I very much enjoyed your “ranting” in your editorial, “The smells of summer,” [BCMJ 2017;59:344-345] and of course I agree very strongly.
I very much enjoyed your “ranting” in your editorial, “The smells of summer,” [BCMJ 2017;59:344-345] and of course I agree very strongly. You may recall my Premise piece, “Toward smoke-free multi-unit dwellings” [BCMJ 2011;53:400-401].
Unfortunately our various levels of government have done little to move this issue forward over the last 6 years. Things are much better in the United States, with the Housing and Urban Development Department mandating that all public housing agencies nationwide have complete smoke-free policies by July 2018.
On a personal level, getting the 75% strata vote needed to adopt stricter nonsmoking bylaws may not be as difficult as you think. Our condo implemented such a bylaw last winter, to my surprise getting 91% in favor of a complete indoor-outdoor ban, including balconies, with no grandfathering.
My only cautionary comment would be to make sure that the policy applies to the interiors of individual units, not just to balconies, because if one starts getting exposure into one’s unit through various connections (which happened to us in 2010 in another place, ultimately forcing us to move) the situation is much harder to mitigate than a balcony source. I do realize that you were joking about encouraging smokers to increase their own exposure by smoking indoors with their doors and windows closed, but an even better idea is the completely enclosed smoker’s helmet that some advocates I know would like to see smokers forced to wear!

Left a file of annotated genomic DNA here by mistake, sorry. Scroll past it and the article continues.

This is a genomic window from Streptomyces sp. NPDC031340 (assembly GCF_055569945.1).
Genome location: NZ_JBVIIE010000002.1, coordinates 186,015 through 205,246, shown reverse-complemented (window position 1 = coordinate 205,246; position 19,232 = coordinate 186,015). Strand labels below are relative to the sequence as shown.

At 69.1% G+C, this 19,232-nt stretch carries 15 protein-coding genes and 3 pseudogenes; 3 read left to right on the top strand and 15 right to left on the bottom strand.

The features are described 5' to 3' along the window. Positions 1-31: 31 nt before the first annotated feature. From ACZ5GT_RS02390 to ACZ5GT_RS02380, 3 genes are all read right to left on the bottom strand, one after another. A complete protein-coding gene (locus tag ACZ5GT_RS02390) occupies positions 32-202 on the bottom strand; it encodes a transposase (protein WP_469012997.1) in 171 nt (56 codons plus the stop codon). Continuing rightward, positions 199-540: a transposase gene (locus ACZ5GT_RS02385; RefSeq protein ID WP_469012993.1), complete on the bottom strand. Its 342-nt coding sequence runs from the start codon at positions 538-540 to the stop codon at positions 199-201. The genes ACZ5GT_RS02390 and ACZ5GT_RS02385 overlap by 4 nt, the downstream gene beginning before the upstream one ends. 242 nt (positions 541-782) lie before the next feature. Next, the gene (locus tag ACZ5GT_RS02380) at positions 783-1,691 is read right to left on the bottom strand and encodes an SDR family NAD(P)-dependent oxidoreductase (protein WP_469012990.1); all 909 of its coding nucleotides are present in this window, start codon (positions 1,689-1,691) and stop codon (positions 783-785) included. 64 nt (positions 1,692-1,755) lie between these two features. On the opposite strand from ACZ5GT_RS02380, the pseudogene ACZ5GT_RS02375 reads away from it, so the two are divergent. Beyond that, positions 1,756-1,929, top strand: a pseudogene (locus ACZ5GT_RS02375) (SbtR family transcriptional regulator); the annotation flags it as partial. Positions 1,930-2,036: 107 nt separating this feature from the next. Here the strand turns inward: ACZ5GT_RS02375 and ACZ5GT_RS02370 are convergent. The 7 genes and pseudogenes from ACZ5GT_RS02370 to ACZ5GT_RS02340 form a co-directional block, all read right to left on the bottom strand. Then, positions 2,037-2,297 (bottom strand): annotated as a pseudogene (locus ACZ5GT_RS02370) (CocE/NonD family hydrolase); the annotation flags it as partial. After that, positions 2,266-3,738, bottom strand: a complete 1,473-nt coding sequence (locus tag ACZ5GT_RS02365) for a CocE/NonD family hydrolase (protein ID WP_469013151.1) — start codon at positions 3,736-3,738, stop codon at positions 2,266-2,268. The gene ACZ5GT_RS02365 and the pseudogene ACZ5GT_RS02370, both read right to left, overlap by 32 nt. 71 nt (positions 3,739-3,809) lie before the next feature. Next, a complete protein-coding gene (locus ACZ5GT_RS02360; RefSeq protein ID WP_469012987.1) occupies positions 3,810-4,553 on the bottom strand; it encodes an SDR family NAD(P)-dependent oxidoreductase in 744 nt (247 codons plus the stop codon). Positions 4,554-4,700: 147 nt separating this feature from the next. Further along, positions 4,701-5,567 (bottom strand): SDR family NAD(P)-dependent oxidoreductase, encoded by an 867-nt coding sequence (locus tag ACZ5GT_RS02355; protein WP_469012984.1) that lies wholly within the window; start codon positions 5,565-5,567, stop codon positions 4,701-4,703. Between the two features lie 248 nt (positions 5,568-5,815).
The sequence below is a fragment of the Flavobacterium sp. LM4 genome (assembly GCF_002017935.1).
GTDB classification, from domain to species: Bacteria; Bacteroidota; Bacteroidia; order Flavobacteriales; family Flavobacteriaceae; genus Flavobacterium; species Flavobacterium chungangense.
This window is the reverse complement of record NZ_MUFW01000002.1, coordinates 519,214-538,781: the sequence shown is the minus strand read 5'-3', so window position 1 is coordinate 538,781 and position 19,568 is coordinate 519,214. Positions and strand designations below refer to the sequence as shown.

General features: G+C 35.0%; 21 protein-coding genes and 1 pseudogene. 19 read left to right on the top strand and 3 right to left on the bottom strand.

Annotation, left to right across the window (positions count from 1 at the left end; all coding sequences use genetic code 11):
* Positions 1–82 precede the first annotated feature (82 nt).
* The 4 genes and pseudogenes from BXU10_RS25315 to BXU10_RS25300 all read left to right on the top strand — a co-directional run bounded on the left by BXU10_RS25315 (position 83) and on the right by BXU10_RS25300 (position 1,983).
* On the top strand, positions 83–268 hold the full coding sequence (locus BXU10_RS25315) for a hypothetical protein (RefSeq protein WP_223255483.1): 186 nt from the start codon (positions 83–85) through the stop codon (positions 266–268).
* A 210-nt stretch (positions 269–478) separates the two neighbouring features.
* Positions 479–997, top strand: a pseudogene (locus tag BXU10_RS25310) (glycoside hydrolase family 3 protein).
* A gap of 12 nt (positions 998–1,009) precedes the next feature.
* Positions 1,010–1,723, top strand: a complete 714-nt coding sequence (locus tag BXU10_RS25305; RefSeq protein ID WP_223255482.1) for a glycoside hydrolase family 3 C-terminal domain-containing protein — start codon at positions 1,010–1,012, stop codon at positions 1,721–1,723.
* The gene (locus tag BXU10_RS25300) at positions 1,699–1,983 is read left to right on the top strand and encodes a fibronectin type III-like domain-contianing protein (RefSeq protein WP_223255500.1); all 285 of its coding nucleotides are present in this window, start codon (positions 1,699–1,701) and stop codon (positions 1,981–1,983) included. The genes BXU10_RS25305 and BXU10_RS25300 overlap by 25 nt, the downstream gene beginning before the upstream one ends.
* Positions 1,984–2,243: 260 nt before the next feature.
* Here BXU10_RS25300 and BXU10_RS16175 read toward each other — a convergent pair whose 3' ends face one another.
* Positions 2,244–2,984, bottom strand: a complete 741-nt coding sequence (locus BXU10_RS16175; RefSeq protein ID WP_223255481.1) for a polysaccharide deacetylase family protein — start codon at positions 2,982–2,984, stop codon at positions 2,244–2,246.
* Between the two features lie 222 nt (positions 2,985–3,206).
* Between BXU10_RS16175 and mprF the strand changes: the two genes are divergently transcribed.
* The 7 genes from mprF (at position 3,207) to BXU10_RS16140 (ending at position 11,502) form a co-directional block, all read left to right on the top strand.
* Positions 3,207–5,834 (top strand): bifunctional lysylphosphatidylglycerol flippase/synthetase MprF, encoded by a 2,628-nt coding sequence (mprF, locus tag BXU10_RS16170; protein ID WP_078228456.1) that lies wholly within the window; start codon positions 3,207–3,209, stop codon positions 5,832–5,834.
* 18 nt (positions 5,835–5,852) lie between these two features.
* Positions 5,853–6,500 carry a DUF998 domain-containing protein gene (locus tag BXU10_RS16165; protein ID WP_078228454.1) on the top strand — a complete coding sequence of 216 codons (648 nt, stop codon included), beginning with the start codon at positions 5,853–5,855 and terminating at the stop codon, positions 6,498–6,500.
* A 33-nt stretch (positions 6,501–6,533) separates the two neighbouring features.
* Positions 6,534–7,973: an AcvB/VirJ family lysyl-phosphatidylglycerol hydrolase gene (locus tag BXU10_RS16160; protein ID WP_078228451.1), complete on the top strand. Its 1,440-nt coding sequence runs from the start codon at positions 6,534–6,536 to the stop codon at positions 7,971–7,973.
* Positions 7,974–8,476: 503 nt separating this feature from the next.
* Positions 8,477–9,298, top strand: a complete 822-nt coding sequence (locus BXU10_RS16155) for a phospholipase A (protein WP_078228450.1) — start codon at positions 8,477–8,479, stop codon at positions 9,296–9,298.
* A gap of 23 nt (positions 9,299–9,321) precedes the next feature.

—Stuart H. Kreisman, MD
1. Housing and Urban Development Department. Instituting smoke-free public housing. Accessed 19 December 2017. www.federalregister.gov/documents/2016/12/05/2016-28986/instituting-smok....
Above is the information needed to cite this article in your paper or presentation. The International Committee
of Medical Journal Editors (ICMJE) recommends the following citation style, which is the now nearly universally
accepted citation style for scientific papers:
Halpern SD, Ubel PA, Caplan AL, Marion DW, Palmer AM, Schiding JK, et al. Solid-organ transplantation in HIV-infected patients. N Engl J Med. 2002;347:284-7.
About the ICMJE and citation styles
The ICMJE is small group of editors of general medical journals who first met informally in Vancouver, British Columbia, in 1978 to establish guidelines for the format of manuscripts submitted to their journals. The group became known as the Vancouver Group. Its requirements for manuscripts, including formats for bibliographic references developed by the U.S. National Library of Medicine (NLM), were first published in 1979. The Vancouver Group expanded and evolved into the International Committee of Medical Journal Editors (ICMJE), which meets annually. The ICMJE created the Recommendations for the Conduct, Reporting, Editing, and Publication of Scholarly Work in Medical Journals to help authors and editors create and distribute accurate, clear, easily accessible reports of biomedical studies.
An alternate version of ICMJE style is to additionally list the month an issue number, but since most journals use continuous pagination, the shorter form provides sufficient information to locate the reference. The NLM now lists all authors.
BCMJ standard citation style is a slight modification of the ICMJE/NLM style, as follows:
- Only the first three authors are listed, followed by "et al."
- There is no period after the journal name.
- Page numbers are not abbreviated.
For more information on the ICMJE Recommendations for the Conduct, Reporting, Editing, and Publication of Scholarly Work in Medical Journals, visit www.icmje.org